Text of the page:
You see this happening occasionally up and down the ballot: the Democratic party or its candidates, operatives, donors, etc. will support the furthest right nutbag in a Republican primary through direct messaging to the Republican base, or donations, etc. in the hopes that it will be easier to beat the wackiest, most extreme candidate in the general election. I’ll call it ‘picking the nuts’ for shorthand in this post. Picking the nuts makes perfect tactical sense, but it is utterly corrosive to our political culture, strategically stupid, and may have a seriously deleterious effect on the Republican Party and America. It’s got to stop.

I’m going to make the case that we Democrats are harming America – and harming ourselves – by picking the nuts, even though it may be tactically sound and rational behavior in any given election.


I have long felt that picking the nuts is wrong – even if tactically sound – but couldn’t really express clearly why I felt that it was ultimately against our own interests as Americans do so. If it makes sound tactical sense in the context of a particular election to try to put a thumb on the scale to favor a nut making it to the general election, why not do it? And we have had some notable successes by doing so.

But now I have an articulable basis for why this practice is wrong and harmful, even if it is tactically sound – even successful – in particular races.

First, you have to clearly understand the difference between tactics and strategy. In brief, tactics are the local maneuvers and methods by which one overcomes an enemy in a particular battle, whereas strategy is the means and methods by which one overcomes an enemy in the entire struggle, possibly across many battles or engagements. They are related but frequently quite distinct sets of doctrines, and you can get one wrong even while getting the other right.

One can win every battle with excellent tactical superiority in every engagement, but still lose a war due to a lack of an appropriate strategy to win the whole struggle. Just think Vietnam… or Iraq… or Afghanistan… Failing to formulate and execute a winning strategy can lead to disaster, even if your superior tactical doctrine means you win every single engagement on the field.

So why is picking the nuts a strategic error – even a disaster? Follow the leader.

It is that simple, really. Parties are just big groups of people and their behavior and beliefs over time – cultures one might say. The leaders chosen to lead a group set the tone, agenda, and norms for the group which in turn shapes that group’s behavior and culture. There is a good deal of research into group psychology, and social dynamics – not to mention lots of anecdotal evidence – that demonstrates that picking the wrong leaders can have very harmful impacts on the long-term health and success of a group.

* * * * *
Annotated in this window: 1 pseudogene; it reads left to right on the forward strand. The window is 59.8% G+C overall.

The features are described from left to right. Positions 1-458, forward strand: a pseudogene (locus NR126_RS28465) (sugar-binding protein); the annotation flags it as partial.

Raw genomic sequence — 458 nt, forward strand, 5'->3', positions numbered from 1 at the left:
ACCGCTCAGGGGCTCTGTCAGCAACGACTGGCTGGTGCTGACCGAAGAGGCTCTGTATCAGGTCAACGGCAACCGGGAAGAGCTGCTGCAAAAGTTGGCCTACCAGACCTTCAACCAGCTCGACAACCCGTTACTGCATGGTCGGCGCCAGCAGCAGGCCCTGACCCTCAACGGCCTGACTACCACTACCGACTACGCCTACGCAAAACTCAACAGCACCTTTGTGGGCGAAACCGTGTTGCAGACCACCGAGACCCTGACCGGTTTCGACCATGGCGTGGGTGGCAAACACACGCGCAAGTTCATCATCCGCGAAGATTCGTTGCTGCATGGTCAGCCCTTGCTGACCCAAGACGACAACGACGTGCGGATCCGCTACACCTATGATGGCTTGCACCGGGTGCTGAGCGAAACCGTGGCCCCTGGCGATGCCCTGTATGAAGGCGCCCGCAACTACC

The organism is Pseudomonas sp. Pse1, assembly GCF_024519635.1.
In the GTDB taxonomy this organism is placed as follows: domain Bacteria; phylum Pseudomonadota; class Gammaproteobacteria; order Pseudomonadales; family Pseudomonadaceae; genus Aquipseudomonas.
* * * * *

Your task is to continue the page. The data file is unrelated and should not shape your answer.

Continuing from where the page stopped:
Picking the nuts is, therefore, a terrible strategic error for Democrats, even if tactically sound in a particular election, because the tactic is helping shape the behavior and culture of the Republican Party in a way very harmful to America’s politics, even if those candidate ultimately don’t win election. And it’s just that much worse when they do. We have an electoral system that practically guarantees that our politics will operate through two major coalitional parties. If one of those parties goes off the rails, so does our politics.

Now, I’m NOT saying that the GOP has gone nuts BECAUSE of our tactic of picking the nuts – I think it is likely that they would be in much the same place regardless of what Democrats might do. I am saying we shouldn’t actively work to make it worse. We should – to the extent that our actions can influence events – help make the GOP better.

I might not convince you in these few paragraphs that Democrats are making a grave strategic error by choosing to pick the nuts, but I can provide you with links to folks who discuss and think about this subject in much greater depth.

One such person is a former Republican – now independent – David French. He’s written a very good book that contains this very point: “Divided We Fall: America’s Secession Threat and How to Restore Our Nation” He makes the point that the leadership of parties matters for how they evolve and how they behave in the public square.

The more we Democrats encourage the Republican party to select radicalized leadership, the more of it we will get, and that’s a poor strategy. We should be encouraging moderation and compromise in their party, not the opposite.

French’s recent interviews and articles (especially this one entitled ‘Make Character Great Again’ in the Atlantic) emphasize the point that leadership helps shape group expectations and culture and that Trump and his ilk have had an extremely negative effect on what Republicans believe and how they behave in politics. The same can be said of leaders at all levels of the Republican Party to a greater or lesser extent.

French makes this point more explicitly in his recent podcast interview with pollster Sarah Longwell of The Bulwark in her focus-group-themed podcast, ‘The Focus Group’.

We ignore this wisdom at our own peril. We may win some important battles by picking the nuts tactically, but its the wrong strategy to win the war to protect our democracy.